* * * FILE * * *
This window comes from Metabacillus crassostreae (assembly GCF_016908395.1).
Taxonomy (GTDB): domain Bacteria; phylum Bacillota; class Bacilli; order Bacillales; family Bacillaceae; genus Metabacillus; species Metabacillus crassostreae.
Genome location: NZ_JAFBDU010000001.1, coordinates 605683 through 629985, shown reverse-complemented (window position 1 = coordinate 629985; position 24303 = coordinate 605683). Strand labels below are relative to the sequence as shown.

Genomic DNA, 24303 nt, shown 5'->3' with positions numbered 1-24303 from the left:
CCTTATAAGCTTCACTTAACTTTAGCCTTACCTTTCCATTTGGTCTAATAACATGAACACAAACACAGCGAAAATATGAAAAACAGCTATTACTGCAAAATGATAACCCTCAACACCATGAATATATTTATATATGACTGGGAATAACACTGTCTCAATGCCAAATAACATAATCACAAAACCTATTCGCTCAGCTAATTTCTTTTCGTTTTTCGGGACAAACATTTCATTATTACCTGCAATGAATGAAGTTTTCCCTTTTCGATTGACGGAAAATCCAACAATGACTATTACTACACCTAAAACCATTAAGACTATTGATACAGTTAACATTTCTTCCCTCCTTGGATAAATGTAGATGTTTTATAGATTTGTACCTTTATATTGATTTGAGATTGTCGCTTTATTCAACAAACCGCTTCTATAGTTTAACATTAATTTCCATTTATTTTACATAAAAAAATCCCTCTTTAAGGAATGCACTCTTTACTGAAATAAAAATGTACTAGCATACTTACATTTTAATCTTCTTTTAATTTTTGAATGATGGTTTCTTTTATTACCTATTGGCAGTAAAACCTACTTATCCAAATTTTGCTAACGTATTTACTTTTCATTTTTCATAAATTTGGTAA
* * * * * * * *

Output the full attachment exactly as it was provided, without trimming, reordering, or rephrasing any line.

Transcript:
This window comes from Metabacillus crassostreae (assembly GCF_016908395.1).
Taxonomy (GTDB): domain Bacteria; phylum Bacillota; class Bacilli; order Bacillales; family Bacillaceae; genus Metabacillus; species Metabacillus crassostreae.
Genome location: NZ_JAFBDU010000001.1, coordinates 605683 through 629985, shown reverse-complemented (window position 1 = coordinate 629985; position 24303 = coordinate 605683). Strand labels below are relative to the sequence as shown.

Genomic DNA, 24303 nt, shown 5'->3' with positions numbered 1-24303 from the left:
CCTTATAAGCTTCACTTAACTTTAGCCTTACCTTTCCATTTGGTCTAATAACATGAACACAAACACAGCGAAAATATGAAAAACAGCTATTACTGCAAAATGATAACCCTCAACACCATGAATATATTTATATATGACTGGGAATAACACTGTCTCAATGCCAAATAACATAATCACAAAACCTATTCGCTCAGCTAATTTCTTTTCGTTTTTCGGGACAAACATTTCATTATTACCTGCAATGAATGAAGTTTTCCCTTTTCGATTGACGGAAAATCCAACAATGACTATTACTACACCTAAAACCATTAAGACTATTGATACAGTTAACATTTCTTCCCTCCTTGGATAAATGTAGATGTTTTATAGATTTGTACCTTTATATTGATTTGAGATTGTCGCTTTATTCAACAAACCGCTTCTATAGTTTAACATTAATTTCCATTTATTTTACATAAAAAAATCCCTCTTTAAGGAATGCACTCTTTACTGAAATAAAAATGTACTAGCATACTTACATTTTAATCTTCTTTTAATTTTTGAATGATGGTTTCTTTTATTACCTATTGGCAGTAAAACCTACTTATCCAAATTTTGCTAACGTATTTACTTTTCATTTTTCATAAATTTGGTAA